Sunday, September 25, 2011

Otters and Owls in Nonfiction Monday!

A sea otter is quite large; a male can be as big as a German shepherd dog. They are good parents too. Sometimes sea otter moms will wrap their pup in kelp (a large, brown seaweed) to keep it in one place while she dives for food. River otters are half or a third of the size of a sea otter, but they are equally fascinating. River otters are speedy swimmers. They swim fast enough to catch fish, their favorite food. River otters hunt in the water and rest in dens on land, while sea otters stay in the water, finding shelter and food in forests of kelp. I like “Otters” very much. Its fluid and accurate text and its colorful, lovely illustrations combine well to introduce early readers to the otter world.
Same goes for “Owls.” There are about 180 species of owls in the world living in all continents, except Antarctica, but I am thankful to scientists who have agreed that all those species can be put together in one of two groups; barn owls or typical owls. Among all birds of prey owls are quite fascinating with their ability to glide so quietly not even a mouse can hear them. The great gray owl is the largest of them all, being almost as tall as a kitchen counter. The elf owl is the smallest of the owls. It would fit in a child’s palm. And here is an owl fact that made me giggle: “A group of owls is called a parliament.” A cool link to government studies!
Otters and owls are amazing animals, with fascinating adaptations that make them favorites of children and adults. Both books have a glossary and illustrations of the various species around the world, while focusing on the North American species. I believe these books will trap you in kelp or catch you with their talons (softly) and won’t let you go until you read the last page.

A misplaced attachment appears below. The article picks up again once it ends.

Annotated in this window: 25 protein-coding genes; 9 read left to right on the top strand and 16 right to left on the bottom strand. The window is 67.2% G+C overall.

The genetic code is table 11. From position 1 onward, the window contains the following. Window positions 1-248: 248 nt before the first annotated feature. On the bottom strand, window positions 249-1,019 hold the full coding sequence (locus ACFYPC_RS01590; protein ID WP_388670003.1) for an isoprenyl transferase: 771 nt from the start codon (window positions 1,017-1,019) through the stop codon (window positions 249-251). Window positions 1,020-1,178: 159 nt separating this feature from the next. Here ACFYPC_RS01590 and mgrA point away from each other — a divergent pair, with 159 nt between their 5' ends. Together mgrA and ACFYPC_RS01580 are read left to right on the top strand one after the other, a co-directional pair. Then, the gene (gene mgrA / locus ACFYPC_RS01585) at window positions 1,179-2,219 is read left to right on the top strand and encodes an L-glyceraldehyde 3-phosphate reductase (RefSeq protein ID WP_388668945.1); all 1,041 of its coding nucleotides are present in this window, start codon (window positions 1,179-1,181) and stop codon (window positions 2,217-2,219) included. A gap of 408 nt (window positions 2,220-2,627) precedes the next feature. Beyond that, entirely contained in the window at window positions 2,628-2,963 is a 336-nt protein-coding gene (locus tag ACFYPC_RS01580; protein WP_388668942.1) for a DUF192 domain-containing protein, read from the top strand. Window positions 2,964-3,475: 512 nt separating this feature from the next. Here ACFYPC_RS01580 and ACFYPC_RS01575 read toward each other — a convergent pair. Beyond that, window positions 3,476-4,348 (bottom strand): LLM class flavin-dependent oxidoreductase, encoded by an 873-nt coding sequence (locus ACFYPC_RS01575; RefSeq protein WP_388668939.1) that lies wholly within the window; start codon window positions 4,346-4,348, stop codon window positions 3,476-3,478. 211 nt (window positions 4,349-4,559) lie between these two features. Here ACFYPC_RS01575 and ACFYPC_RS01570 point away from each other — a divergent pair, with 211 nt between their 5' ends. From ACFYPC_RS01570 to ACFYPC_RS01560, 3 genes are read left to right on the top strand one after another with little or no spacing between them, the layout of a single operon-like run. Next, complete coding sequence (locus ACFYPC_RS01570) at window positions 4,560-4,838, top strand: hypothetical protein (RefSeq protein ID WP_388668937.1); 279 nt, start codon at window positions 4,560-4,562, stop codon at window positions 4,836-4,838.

“Otters” (2003) and “Owls” (2004) are both written by Adrianne Mason and illustrated by Nancy Gray Ogle, and published by Kids Can Press, Toronto, Canada.
“Otters” ISBN: 1-55337-407-X “Owls” ISBN: 978-1-55337-624-8
Visit True Tales & a Cherry on Top, for more Nonfiction Monday blog posts.


  1. Hi Ana, What a fun combination -- otters and owls! They both look like great books.

    Thanks for participating in Nonfiction Monday.

  2. Great recommendations, Ana. Thanks.

    PS. I have to tell you that just last weekend I saw a great horned owl in a city park near where I live. Calgary is a city of a million people and it always surprises me to find wildlife in it. The owl was incredibly beautiful.

  3. My pleasure, Tammy. What a sight the great horned owl must have been. Did you have the chance to take a picture? I have not seen owls at home in Houston, Texas, but once in a while a hawk visits and sends all the other birds flying in a hurry. I need to get my camera ready.